While adoptive parents frequently share their stories, we don’t often hear from another family member who is obviously impacted by adoption- siblings! MAA is grateful to Jase sharing his perspective on his parents adopting his younger sister from Colombia, read on to hear about his experience…
1.What did you think of the idea of having an adopted sister when your parents first brought it up?
I really didn’t think my parents adopting would have a huge impact on me because I live so far from them, but I was so wrong. Even though there is a 10 year age difference between my sister and I, we’ve bonded and talk about life all the time. I’ve learned a lot about the world from her and look forward to seeing her when I get to see my family.
2. What were you most worried about? What were you most excited about?
Living across the country from most of my family, I was worried that I wouldn’t be able to build a relationship with my sister while she grew up, but we’ve been able to spend time together and communicate over all kinds of technology and social media. Bonding has been so much easier than I expected.
When I met Angie, she couldn’t speak any English and I spoke extremely little Spanish, so our communication had to be pretty straight forward through translating apps or yes/no questions. I was so excited for both of us to grow in our language skills to actually communicate and get to know one another. She has definitely done a better job than I have of catching up to the language barrier, but it is so awesome now to have actual conversations about things that would have just been vague gestures before. Plus, she is constantly helping me learn a new language now, which is special for a younger sibling to get to teach something so important to her older brother.
3. What is your relationship like with your adopted sister? How has it developed from when you first met her?
I was surprised by how naturally a relationship with my sister developed. It took a lot of time, of course, but I can relate to her now just like I do with my other siblings. She does a great job keeping up with her three grown brothers and sister in conversation and thinking about life, and we can tell that she wants to relate to us just like we want to relate to her. I do think Angie was skeptical of me when we first met, just because I can be so different from the rest of my family who she relates to well, but through visiting my home, meeting my partner, interacting with each other from across the country, and doing activities that she really enjoys, our relationship feels naturally like a brother and sister now.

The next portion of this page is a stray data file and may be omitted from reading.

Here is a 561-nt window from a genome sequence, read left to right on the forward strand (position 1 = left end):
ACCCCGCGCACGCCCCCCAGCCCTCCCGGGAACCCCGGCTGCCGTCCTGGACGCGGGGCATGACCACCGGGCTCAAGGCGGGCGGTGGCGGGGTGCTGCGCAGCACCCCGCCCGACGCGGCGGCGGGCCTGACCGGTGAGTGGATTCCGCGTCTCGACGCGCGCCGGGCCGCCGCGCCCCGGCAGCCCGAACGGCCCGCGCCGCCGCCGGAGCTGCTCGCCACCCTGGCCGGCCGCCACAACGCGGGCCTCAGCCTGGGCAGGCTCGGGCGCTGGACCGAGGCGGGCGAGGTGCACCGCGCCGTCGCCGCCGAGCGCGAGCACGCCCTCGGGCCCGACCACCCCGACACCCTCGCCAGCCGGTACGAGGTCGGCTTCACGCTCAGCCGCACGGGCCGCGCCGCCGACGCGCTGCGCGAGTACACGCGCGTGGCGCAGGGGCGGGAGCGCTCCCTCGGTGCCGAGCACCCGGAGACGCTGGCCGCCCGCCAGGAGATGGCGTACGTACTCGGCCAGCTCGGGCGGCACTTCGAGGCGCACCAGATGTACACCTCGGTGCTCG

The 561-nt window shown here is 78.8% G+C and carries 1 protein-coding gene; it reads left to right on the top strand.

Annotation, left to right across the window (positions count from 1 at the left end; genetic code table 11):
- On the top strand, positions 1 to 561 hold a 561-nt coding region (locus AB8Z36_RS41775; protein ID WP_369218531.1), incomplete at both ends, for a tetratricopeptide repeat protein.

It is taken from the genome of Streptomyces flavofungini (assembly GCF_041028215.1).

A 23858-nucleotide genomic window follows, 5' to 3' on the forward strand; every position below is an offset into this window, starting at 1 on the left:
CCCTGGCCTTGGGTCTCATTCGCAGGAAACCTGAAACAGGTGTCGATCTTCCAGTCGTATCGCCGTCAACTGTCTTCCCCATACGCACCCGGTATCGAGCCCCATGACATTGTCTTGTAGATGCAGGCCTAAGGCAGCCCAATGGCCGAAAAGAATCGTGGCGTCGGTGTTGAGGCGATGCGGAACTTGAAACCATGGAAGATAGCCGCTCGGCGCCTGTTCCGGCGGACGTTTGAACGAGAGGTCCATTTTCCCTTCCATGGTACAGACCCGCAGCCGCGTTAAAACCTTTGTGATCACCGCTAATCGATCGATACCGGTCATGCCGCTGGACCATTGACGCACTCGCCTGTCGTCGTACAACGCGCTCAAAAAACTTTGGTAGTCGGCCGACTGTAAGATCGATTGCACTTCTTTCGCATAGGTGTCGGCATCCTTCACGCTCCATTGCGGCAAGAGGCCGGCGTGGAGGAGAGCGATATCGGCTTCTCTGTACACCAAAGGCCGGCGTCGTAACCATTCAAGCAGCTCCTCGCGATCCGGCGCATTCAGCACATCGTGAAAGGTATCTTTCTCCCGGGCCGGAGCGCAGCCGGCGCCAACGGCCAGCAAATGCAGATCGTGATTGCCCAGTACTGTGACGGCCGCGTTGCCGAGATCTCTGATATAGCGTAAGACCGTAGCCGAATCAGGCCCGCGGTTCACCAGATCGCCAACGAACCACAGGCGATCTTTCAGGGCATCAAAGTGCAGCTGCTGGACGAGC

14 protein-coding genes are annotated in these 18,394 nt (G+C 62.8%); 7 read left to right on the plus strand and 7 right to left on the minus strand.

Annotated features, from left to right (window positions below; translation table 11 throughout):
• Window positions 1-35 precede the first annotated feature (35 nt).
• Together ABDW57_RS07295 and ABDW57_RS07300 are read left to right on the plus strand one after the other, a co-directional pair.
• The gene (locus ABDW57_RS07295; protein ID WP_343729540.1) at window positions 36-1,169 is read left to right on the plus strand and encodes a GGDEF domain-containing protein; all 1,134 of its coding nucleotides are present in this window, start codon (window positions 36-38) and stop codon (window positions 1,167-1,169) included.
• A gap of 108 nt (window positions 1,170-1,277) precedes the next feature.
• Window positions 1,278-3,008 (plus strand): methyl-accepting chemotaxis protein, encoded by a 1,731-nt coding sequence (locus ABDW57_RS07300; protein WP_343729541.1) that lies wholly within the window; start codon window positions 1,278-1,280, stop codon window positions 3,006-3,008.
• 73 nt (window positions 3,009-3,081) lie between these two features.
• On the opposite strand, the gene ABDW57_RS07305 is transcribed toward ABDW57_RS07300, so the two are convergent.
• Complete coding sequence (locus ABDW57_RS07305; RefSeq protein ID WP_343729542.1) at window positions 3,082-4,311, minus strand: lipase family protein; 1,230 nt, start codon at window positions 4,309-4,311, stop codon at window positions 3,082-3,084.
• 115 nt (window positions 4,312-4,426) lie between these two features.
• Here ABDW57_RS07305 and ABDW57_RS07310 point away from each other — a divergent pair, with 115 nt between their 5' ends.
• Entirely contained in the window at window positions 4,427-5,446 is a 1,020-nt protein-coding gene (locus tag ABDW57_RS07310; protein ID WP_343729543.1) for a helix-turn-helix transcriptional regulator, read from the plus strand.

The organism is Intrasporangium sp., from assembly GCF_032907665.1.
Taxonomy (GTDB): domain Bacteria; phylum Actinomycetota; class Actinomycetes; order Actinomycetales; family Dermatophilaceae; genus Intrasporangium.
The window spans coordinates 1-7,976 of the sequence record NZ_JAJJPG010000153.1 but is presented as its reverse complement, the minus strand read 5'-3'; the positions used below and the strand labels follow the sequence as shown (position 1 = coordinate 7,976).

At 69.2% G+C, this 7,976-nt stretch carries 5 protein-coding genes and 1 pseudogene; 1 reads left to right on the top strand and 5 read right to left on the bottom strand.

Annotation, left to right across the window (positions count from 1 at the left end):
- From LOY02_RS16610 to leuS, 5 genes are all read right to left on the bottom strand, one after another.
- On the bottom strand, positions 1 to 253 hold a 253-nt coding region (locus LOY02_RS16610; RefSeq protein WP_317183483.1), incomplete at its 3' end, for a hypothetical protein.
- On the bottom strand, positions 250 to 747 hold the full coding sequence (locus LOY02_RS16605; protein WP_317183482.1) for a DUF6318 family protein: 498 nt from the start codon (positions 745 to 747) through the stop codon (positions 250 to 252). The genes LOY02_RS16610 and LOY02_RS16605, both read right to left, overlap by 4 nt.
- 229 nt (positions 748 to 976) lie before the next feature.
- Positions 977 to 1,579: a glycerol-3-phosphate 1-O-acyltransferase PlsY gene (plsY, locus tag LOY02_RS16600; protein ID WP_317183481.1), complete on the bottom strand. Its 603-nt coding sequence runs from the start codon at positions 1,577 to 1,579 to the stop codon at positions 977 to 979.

4. How has adoption impacted your life?
Adopting a sister has expanded my family and changed the dynamic of how we relate to one another. I wasn’t expecting much to change for my siblings and I, with three grown kids out of the house and living in different areas of the country, but Angie brings such a center to us all. We try new languages, foods, and games that she shows us. We talk about and explain concepts like politics and faith that we may not have before. And we have to keep up with a teenager who loves sports and the outdoors. Angie has changed how we do things and what we decide to do, but it all feels natural now, like we were just missing a member of our family before.
5. What would you tell other young adults who are about to have an adopted sibling for the first time?
It takes a lot of time, but it does all come together naturally in the end. It was so hard not to try to force a relationship or overwhelm my sister with attention, but I am glad that we let things progress naturally because in the end, that is how a family comes together. Even for siblings like me who may be far from home, an adoption is still a huge blessing.
So many older children wait for adoption in every country MAA works in: Bulgaria, Colombia, China, the Philippines, and the Dominican Republic, as well as Pennsylvania foster care. If you have considered opening your home to an older child, please contact us today or complete our free Prospective Adoptive Parent form to learn about the children waiting for families!